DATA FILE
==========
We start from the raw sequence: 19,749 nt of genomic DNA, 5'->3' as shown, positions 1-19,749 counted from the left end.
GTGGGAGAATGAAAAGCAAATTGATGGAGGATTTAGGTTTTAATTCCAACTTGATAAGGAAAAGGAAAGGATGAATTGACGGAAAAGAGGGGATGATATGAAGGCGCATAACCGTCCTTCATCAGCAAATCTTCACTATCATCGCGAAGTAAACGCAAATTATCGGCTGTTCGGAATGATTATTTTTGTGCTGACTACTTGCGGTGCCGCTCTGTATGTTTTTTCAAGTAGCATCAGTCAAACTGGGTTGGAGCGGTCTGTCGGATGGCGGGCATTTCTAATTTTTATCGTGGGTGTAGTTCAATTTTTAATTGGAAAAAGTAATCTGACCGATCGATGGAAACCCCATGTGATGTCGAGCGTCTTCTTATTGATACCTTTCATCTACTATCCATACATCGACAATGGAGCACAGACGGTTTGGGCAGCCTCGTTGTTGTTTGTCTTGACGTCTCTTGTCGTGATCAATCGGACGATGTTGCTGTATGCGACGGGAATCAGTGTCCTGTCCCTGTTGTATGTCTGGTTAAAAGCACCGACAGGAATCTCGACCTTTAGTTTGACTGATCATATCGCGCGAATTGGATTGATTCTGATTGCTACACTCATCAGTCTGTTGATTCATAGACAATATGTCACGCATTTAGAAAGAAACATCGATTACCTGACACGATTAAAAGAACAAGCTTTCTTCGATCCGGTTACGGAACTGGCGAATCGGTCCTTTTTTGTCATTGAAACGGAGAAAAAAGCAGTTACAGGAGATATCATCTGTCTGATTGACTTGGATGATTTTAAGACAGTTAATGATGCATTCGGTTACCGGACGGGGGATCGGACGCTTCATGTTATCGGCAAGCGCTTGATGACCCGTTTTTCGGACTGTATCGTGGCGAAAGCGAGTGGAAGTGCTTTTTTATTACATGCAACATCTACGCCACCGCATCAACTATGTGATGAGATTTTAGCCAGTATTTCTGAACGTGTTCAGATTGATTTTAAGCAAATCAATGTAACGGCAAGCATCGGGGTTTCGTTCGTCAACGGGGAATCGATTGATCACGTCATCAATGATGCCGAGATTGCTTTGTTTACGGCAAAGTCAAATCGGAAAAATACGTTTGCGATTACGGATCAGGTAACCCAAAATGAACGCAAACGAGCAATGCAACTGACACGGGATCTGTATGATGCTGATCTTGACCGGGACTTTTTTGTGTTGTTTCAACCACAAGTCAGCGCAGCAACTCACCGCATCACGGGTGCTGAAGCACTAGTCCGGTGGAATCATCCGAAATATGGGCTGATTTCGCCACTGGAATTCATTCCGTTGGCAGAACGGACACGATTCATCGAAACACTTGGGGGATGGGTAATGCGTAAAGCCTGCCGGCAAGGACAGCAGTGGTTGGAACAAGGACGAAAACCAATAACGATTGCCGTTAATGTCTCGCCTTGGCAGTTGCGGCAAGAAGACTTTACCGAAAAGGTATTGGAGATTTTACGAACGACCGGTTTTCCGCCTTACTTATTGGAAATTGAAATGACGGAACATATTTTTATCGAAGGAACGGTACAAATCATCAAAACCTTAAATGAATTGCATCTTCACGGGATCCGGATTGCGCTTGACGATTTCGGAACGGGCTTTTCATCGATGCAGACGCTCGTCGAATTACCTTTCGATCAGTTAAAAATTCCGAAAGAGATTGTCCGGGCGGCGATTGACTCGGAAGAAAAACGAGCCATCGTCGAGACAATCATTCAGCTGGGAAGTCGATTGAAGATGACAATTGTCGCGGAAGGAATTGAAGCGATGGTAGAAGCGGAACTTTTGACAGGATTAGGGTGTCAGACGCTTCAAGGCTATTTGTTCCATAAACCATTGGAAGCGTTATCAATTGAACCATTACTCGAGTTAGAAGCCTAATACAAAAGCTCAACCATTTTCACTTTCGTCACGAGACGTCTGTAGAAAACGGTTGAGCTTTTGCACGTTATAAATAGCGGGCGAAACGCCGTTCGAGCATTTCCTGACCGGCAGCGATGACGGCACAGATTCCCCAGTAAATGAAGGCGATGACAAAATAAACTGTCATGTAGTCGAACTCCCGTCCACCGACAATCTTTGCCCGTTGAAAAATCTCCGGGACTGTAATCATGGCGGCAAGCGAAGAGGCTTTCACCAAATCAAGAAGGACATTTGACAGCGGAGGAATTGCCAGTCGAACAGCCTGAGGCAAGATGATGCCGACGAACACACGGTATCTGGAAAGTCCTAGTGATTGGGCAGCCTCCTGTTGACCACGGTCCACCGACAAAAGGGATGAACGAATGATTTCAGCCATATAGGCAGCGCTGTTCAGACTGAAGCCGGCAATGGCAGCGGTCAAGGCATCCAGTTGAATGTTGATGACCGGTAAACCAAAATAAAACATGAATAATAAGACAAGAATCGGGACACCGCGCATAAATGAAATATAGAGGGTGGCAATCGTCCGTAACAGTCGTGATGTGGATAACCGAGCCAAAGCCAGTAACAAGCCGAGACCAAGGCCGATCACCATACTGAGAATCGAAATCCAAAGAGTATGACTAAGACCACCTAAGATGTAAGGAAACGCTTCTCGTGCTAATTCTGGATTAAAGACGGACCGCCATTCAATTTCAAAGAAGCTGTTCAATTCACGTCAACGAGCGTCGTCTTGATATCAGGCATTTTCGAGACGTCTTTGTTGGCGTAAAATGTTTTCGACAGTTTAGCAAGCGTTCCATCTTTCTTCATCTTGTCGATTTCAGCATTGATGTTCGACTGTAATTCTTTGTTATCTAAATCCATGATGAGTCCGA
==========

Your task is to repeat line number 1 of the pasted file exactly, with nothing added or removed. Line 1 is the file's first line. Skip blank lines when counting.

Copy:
We start from the raw sequence: 19,749 nt of genomic DNA, 5'->3' as shown, positions 1-19,749 counted from the left end.